I do not care one bit about what kind of kid you have, whether they be short, tall, young, old, slow, fast, autistic, not autistic, whatever . . . sometimes you have to take care of yourself and that might involve hiding in your closet eating the last two slices of bread!
Guess what I was just doing? I was eating a grilled turkey and cheese sandwich while sitting in my closet and not one other person in my home knew about it.
You see, there were only three slices of bread left (plus the crust). We don’t eat the crust in our home because, well, we just don’t. Which meant not everyone could have a sandwich with two slices of bread.
I really, really wanted a sandwich with two slices of bread. This is not normally a “thing” for me, but I recently joined Weight Watchers and I had enough points to enjoy the entire sandwich for dinner.
Michael is mostly still on his white diet, you know the one if you have a child on the spectrum, but Mason–that kid is always hungry. He was playing outside and I had enough time if I was lucky to make the sandwich and eat it before he was any the wiser. He had rice and other leftovers he was meant to eat, but he loves a good sandwich.
So I rushed and got all the ingredients out, made the sandwich, turned on the burner (it had to be grilled because I wanted it grilled and we might be able to surmise that Michael may have gotten some of his OCD traits from me–maybe–but who knows about these things?), put all the ingredients away, and I started cooking it. I kept hearing house noises, so I was jumpy the entire time I was trying to make this sandwich. I did not have to share with my kids. I’m feeling okay about myself, so we’re clear. I don’t normally sneak food from my kids, and knowing me, I would have shared the sandwich or outright given it to Mason had he caught me. His love language is food for sure.
Hah! I did it. I made the sandwich and nobody came inside to bust me. But I was too nervous to eat it in the open where I could be caught sandwich-handed at any moment. So I made the very mature choice to go upstairs and hide in my closet where nobody will find me.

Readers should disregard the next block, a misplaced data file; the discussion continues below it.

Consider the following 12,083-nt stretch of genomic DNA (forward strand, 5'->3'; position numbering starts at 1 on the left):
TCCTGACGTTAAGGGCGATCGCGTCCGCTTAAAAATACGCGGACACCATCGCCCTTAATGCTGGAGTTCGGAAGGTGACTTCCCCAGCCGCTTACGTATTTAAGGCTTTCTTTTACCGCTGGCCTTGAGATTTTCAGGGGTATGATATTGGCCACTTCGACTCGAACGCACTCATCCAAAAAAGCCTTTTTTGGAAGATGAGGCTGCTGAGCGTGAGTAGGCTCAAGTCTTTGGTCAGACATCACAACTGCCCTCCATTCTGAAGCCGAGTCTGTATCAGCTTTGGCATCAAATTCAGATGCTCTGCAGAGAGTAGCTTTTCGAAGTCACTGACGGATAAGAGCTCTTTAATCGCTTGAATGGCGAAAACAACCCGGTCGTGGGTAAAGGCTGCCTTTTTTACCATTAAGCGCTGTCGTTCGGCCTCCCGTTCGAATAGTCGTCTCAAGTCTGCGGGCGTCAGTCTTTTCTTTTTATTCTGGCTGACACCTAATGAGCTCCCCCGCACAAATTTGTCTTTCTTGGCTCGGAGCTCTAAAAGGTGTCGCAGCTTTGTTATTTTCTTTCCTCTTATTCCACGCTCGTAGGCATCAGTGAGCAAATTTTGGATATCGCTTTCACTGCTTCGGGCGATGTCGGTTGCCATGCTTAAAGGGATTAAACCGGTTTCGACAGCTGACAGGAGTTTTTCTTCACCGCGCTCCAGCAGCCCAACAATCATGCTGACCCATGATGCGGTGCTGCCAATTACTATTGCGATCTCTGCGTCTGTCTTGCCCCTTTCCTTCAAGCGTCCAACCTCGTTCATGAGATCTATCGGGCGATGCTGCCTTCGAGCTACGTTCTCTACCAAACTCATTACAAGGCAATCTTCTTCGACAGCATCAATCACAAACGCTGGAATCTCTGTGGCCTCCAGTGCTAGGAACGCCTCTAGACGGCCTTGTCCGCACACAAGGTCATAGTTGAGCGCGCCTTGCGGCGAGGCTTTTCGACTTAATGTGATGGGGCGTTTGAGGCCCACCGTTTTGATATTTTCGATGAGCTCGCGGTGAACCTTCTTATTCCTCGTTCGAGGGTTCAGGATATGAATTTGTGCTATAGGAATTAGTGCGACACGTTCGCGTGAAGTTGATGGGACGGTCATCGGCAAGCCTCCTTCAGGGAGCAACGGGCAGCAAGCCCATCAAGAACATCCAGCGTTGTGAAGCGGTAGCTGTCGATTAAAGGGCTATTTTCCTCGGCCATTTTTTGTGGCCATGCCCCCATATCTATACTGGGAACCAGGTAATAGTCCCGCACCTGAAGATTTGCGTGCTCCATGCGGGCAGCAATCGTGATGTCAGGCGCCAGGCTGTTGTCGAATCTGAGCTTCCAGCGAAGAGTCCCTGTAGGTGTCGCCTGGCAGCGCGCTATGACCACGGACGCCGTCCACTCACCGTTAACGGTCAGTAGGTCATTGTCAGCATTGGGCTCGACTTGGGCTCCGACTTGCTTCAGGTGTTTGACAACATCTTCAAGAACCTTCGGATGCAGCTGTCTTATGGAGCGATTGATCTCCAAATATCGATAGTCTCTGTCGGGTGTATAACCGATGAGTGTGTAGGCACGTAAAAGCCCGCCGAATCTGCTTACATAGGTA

I tried not to leave evidence downstairs. I threw the hot pan in the sink, hoping it wouldn’t burn the plastics already in there, but I thought I heard them coming and I was as jumpy as a jack rabbit. I threw the spatula in the sink as well, but if they saw the oven light, they might suspect something. Nothing happened. Nobody came in.
I snuck my hidden sandwich to my closet and it was there that I devoured that sandwich. Man oh man, was it worth it! It was SO worth it!
An innocent secret can be lots of fun. Other secrets are harder to talk about, but I wanted to share that keeping things from our kids is sometimes completely OK. I do have an honesty policy with my children. It’s something like, “I will not keep secrets from you unless it is not appropriate in my opinion, adult-related material, or could harm you if you knew.” Otherwise, I am mostly an open book with my kids, and I believe that is so important.
But that sandwich was so worth every jumpy second.
And you? How do you feel about secrets with your children? I’d love to know in the comments below.
Thank you for reading and please forward to any friends who might need a parenting boost if they have kids on the autism spectrum. We’re in this together!